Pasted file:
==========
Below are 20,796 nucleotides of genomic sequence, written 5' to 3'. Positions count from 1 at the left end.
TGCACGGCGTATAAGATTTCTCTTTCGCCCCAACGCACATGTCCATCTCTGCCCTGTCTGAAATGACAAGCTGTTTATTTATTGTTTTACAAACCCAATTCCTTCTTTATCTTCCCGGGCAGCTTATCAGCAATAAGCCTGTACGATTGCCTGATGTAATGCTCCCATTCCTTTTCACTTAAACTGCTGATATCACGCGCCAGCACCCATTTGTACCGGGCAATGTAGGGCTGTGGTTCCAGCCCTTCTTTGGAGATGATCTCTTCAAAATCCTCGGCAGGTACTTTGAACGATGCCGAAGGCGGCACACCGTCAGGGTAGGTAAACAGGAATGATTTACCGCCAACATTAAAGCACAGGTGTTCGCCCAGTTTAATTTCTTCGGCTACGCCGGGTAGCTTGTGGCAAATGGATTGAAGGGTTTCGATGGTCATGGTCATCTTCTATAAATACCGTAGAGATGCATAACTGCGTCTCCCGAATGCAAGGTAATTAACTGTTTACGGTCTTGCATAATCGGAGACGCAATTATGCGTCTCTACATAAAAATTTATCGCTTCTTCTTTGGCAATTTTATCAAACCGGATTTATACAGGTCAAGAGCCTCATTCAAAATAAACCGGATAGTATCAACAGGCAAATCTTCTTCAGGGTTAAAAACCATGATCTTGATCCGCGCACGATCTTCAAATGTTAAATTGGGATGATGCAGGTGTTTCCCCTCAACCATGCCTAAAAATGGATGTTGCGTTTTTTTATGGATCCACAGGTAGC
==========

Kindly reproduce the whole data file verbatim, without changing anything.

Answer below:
Below are 20,796 nucleotides of genomic sequence, written 5' to 3'. Positions count from 1 at the left end.
TGCACGGCGTATAAGATTTCTCTTTCGCCCCAACGCACATGTCCATCTCTGCCCTGTCTGAAATGACAAGCTGTTTATTTATTGTTTTACAAACCCAATTCCTTCTTTATCTTCCCGGGCAGCTTATCAGCAATAAGCCTGTACGATTGCCTGATGTAATGCTCCCATTCCTTTTCACTTAAACTGCTGATATCACGCGCCAGCACCCATTTGTACCGGGCAATGTAGGGCTGTGGTTCCAGCCCTTCTTTGGAGATGATCTCTTCAAAATCCTCGGCAGGTACTTTGAACGATGCCGAAGGCGGCACACCGTCAGGGTAGGTAAACAGGAATGATTTACCGCCAACATTAAAGCACAGGTGTTCGCCCAGTTTAATTTCTTCGGCTACGCCGGGTAGCTTGTGGCAAATGGATTGAAGGGTTTCGATGGTCATGGTCATCTTCTATAAATACCGTAGAGATGCATAACTGCGTCTCCCGAATGCAAGGTAATTAACTGTTTACGGTCTTGCATAATCGGAGACGCAATTATGCGTCTCTACATAAAAATTTATCGCTTCTTCTTTGGCAATTTTATCAAACCGGATTTATACAGGTCAAGAGCCTCATTCAAAATAAACCGGATAGTATCAACAGGCAAATCTTCTTCAGGGTTAAAAACCATGATCTTGATCCGCGCACGATCTTCAAATGTTAAATTGGGATGATGCAGGTGTTTCCCCTCAACCATGCCTAAAAATGGATGTTGCGTTTTTTTATGGATCCACAGGTAGC